The Formula

The Formula

How Algorithms Solve All Our Problems – And Create More

Perigee, 2014 more...

Editorial Rating



  • Innovative
  • Scientific
  • Eye Opening


Technology writer Luke Dormehl doesn’t speak for or against the growing influence of algorithms in your work and your life. Rather, he discusses the many ways algorithms, machine learning and “artificial intelligence” affect you in both areas. He discusses dating sites, algorithms that predict social and antisocial behavior, how algorithms will affect the job market, and how they define you to marketers, researchers, potential employers and even to yourself. He covers the positives and the possibilities for solutions to threatening problems, while warning of the many ways algorithms might also diminish human actions. He finds that the accelerating role and importance of algorithms could mean a different, perhaps reduced, role for humans in the future. This 2014 report remains important because it speaks to larger questions about the era of smart machines. getAbstract recommends it to futurists, investors, VCs and anyone who wants to consider what the future might look like.


The Double-Edged Algorithm

“Algorithms are little more than a series of step-by-step instructions, usually carried out by a computer.” Increasingly, they determine or influence many facets of life – from what you watch and buy, to whom you date and where you work. Often, algorithms advise you wisely. After all, they can parse volumes of data incomprehensible to the human brain. In doing so, however, they leave people unsure of why or how their advice was formed or how they reached their decisions.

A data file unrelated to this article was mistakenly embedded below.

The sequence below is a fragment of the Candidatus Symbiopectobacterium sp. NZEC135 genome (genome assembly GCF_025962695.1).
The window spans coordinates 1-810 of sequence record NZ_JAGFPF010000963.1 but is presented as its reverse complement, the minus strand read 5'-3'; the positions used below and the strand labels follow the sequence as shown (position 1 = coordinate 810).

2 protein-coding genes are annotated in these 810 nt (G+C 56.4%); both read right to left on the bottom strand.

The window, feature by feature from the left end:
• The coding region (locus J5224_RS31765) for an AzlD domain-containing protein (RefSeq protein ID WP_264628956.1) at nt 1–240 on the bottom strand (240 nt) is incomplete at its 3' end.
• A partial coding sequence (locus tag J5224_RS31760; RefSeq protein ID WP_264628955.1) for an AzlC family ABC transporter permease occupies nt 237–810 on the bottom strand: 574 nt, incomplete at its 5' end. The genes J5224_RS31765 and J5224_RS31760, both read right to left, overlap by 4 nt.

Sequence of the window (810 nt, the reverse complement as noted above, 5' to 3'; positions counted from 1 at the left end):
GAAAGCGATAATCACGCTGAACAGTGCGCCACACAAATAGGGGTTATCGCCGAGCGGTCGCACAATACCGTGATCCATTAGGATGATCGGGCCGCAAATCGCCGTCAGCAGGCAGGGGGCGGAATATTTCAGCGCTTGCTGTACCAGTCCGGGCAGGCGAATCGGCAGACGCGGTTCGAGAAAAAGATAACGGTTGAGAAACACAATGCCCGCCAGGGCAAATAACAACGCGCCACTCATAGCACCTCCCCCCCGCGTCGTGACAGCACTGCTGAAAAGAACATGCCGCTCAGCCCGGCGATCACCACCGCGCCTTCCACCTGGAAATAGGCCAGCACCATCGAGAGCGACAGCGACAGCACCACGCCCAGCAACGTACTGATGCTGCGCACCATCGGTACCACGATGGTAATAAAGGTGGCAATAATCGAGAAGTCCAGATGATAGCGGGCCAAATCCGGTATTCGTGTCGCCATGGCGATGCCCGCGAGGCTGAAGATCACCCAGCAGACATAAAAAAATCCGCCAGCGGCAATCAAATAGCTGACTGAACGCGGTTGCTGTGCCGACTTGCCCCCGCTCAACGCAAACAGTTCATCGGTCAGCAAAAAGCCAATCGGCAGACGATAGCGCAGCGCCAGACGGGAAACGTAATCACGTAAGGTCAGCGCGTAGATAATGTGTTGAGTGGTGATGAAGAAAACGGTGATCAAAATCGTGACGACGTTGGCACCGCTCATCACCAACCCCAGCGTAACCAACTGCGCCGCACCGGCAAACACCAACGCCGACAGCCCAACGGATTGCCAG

Your “Algorithmic Self”

Everything you do online – every search, purchase and website you visit – quantifies you and builds your digital persona. Your activities in the physical world add to your algorithmic self. “Loyalty card data,” in-store cameras and facial recognition software link to your Facebook account to enable targeted ads. On the phone, technology tries to improve your customer service experience by sensing your emotional state based on your speech patterns. Your complaint goes to the call center operator best equipped to help you due to his or her matching “personality type.”

Algorithms at Work

About the Author

Filmmaker, author and speaker Luke Dormehl specializes in technology and its human impact.

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